Subjects:Early childhood education, Educational outcomes, Education, Toddlers, Investments, Government accountability
Keywords: Assessment, Developmental Learning outcomes, Singapore research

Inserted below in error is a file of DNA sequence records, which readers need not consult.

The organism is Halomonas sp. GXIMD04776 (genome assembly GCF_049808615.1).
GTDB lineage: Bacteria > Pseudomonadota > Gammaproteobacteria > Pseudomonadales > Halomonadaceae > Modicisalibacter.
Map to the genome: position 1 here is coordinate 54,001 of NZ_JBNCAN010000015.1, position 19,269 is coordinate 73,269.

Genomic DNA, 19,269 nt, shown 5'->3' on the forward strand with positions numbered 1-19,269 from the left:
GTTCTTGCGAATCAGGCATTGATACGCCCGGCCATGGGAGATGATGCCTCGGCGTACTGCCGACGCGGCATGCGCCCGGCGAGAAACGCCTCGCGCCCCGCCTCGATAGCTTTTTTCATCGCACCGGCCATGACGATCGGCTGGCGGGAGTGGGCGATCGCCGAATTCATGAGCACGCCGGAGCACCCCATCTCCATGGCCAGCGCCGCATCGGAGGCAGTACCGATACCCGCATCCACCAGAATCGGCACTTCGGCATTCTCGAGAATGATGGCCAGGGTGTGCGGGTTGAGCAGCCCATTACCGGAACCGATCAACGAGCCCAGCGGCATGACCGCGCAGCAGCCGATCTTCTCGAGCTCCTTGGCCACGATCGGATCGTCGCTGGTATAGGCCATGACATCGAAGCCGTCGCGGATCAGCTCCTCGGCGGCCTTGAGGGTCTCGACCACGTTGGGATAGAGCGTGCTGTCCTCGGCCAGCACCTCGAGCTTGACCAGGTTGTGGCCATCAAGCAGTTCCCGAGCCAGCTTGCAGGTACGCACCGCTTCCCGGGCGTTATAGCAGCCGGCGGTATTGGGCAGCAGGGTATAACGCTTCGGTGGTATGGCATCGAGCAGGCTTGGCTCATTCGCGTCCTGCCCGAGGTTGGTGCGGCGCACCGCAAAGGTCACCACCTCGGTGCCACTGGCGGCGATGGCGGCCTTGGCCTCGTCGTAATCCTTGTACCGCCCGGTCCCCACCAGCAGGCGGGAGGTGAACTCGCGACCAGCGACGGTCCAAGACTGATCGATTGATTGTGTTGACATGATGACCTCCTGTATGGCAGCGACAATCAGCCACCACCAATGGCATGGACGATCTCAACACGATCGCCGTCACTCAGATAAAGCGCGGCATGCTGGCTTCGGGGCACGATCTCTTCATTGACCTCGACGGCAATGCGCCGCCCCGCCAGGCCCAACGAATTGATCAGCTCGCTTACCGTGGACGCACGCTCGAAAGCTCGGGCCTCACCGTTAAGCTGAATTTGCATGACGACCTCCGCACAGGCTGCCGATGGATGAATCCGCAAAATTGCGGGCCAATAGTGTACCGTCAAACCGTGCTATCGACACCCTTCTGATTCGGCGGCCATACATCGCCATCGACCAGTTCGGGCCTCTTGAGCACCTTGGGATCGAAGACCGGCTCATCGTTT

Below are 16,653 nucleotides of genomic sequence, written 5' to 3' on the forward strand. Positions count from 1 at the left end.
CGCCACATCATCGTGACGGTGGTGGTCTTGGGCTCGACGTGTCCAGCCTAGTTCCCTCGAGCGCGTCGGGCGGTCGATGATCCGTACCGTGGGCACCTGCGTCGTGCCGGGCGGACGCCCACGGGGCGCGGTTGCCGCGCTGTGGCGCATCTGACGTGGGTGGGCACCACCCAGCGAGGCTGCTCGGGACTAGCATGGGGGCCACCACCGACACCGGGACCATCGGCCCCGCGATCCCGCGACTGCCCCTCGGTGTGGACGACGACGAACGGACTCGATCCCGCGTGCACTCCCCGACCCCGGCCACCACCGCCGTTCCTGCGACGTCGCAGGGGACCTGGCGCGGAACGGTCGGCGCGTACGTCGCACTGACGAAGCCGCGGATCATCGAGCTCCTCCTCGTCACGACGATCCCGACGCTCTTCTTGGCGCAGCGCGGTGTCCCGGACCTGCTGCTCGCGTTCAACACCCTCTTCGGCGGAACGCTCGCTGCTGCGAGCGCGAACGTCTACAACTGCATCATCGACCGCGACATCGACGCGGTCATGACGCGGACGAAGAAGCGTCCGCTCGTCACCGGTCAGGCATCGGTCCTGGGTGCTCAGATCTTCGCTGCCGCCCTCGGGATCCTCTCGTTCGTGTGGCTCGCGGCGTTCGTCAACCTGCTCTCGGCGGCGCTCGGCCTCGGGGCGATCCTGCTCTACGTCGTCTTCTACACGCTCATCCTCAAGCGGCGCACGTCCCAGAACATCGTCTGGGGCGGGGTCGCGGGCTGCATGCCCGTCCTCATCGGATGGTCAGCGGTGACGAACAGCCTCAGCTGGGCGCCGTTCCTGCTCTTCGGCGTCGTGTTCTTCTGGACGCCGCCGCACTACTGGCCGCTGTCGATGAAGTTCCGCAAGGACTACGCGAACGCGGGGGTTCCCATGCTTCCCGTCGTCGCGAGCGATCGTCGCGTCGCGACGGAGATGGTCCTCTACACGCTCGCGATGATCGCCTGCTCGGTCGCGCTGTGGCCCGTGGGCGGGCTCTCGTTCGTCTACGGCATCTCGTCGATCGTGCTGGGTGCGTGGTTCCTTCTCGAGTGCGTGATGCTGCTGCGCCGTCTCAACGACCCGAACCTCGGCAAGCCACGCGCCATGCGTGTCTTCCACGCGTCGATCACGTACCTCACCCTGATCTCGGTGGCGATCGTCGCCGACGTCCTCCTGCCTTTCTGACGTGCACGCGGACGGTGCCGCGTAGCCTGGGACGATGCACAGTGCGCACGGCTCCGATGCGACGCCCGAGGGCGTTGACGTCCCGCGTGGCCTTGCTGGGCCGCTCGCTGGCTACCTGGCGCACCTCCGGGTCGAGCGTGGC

In most countries, the funding for early childhood education has increased and governments in some countries have taken serious steps to bring about positive change in the profession. However, the increase in funding by governments and other funding organisations around the world has, understandably, attracted increased accountability as these organisations need to know that their financial investments are achieving desired outcomes. To seek evidence that positive learning outcomes have indeed been achieved through these investments is a reasonable request, and there is a shared responsibility and accountability for professionals to provide appropriate evidence. The downside, however, can be the request for standardised test information, as if performance on such tests provides proof of all desired outcomes. More than ever before, it is important for early childhood educators to be able to provide accurate, objective information about children's assessment in ways other than by standardised testing, which may not reflect the complex reality of children's lives. This paper reports on a research study in Singapore that investigated curriculum effectiveness using developmental learning outcomes as a means of assessing children. The research was devised to examine if eight specified broad developmental learning outcomes could measure the effectiveness of the curriculum by assessing children's learning as shown in qualitative data. Practical examples showed evidence of children's learning and the role of the educator in facilitating and documenting developmental learning outcomes.